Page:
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.Prices starting at $3.00 There's a lot of variety in the agave genus. There are the large, stiff specimens that can grow to 10 feet or more in height and width. And there are the small, dish-sized agaves, as well as a few agave species with soft leaves and no spines. Agave foliage tends toward a blue-green in hardier varieties and a gray-green in warm-climate varieties. There are also some that are variegated with gold or white markings.

It's typically best to plant this slow-growing succulent in the spring or early fall. When agave matures after several years or even several decades, a tall flower stalk often grows out of the plant’s center. The flowers are bell-shaped and long-lasting in shades of white, yellow, and green. For most agave species, once the flowers produce berry seed pods, the plant dies. The sap of agave is toxic both to people and pets.1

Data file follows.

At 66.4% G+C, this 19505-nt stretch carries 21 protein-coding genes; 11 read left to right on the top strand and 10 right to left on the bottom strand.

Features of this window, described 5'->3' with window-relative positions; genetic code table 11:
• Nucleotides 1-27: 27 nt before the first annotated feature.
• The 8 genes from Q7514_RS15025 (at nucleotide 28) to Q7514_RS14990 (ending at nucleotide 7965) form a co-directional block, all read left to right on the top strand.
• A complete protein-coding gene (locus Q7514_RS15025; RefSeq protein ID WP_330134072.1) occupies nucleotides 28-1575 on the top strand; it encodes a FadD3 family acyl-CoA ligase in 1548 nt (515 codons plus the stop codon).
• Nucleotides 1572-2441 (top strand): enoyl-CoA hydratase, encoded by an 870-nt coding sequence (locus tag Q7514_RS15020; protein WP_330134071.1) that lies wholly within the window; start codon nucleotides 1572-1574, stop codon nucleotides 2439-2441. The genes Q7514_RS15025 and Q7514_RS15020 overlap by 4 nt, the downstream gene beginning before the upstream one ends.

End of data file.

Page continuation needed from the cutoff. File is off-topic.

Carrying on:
Common NameAgave, century plant
Botanical NameAgave
Plant TypePerennial, succulent
Mature Size1–20 ft. tall, 1–10 ft. wide (depends on variety)
Sun ExposureFull
Soil TypeSandy, well-drained
Soil pHAcidic, neutral
Bloom TimeVaries — most plants only bloom once in their lifetime
Flower ColorGreen, white, yellow
Hardiness Zones5–11, USA
Native AreaNorth America, Central America, South America


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